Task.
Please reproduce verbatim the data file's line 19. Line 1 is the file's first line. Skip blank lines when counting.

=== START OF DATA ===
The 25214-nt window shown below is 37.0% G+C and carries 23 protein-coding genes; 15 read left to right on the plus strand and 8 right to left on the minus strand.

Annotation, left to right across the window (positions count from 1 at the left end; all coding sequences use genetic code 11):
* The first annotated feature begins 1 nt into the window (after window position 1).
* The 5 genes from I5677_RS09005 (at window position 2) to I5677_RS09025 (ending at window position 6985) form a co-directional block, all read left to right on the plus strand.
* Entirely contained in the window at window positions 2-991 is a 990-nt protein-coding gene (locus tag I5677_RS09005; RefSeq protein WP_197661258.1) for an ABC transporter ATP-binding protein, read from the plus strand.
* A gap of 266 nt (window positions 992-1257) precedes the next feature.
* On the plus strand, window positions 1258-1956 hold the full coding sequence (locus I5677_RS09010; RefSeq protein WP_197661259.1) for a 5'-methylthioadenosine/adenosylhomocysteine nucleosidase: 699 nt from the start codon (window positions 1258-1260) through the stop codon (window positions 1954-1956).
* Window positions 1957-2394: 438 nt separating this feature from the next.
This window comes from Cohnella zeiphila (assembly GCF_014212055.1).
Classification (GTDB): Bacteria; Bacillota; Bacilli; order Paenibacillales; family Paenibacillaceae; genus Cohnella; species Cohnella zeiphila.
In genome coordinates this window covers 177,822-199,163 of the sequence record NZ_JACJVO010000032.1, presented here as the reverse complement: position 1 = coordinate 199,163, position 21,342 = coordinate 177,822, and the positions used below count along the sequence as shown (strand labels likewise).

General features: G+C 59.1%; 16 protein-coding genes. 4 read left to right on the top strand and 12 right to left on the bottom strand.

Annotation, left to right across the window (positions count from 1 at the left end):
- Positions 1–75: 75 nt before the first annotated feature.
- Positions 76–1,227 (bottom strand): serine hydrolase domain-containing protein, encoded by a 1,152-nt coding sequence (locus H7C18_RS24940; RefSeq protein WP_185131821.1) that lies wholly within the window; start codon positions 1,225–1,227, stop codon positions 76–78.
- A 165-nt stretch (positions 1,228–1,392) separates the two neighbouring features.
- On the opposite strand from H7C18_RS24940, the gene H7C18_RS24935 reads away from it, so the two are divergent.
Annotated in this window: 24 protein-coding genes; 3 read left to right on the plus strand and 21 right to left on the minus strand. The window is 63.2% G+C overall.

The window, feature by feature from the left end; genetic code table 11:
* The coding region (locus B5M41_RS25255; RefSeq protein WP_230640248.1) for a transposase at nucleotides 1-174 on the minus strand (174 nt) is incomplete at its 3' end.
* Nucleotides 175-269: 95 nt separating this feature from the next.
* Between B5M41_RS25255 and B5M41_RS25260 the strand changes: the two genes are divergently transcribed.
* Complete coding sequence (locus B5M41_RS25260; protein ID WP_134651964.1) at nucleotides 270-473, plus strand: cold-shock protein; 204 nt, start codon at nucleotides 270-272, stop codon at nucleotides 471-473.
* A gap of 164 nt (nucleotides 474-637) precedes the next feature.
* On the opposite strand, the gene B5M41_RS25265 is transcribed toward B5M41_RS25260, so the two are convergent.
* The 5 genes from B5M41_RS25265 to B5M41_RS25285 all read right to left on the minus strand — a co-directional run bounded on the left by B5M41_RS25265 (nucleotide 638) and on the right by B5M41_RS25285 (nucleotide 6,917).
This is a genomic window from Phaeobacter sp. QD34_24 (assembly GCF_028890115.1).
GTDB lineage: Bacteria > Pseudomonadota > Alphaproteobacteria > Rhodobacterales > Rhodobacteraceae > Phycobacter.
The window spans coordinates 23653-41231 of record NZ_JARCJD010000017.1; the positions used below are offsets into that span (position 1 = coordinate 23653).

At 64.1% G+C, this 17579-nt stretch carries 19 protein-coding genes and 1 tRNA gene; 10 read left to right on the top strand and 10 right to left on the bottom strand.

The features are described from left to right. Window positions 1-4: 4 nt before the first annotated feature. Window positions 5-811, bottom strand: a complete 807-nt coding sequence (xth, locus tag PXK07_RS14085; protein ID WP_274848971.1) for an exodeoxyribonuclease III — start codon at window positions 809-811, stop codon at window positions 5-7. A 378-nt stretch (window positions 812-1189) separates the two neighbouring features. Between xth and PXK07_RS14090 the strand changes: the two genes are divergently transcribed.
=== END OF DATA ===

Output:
The window, feature by feature from the left end; genetic code table 11: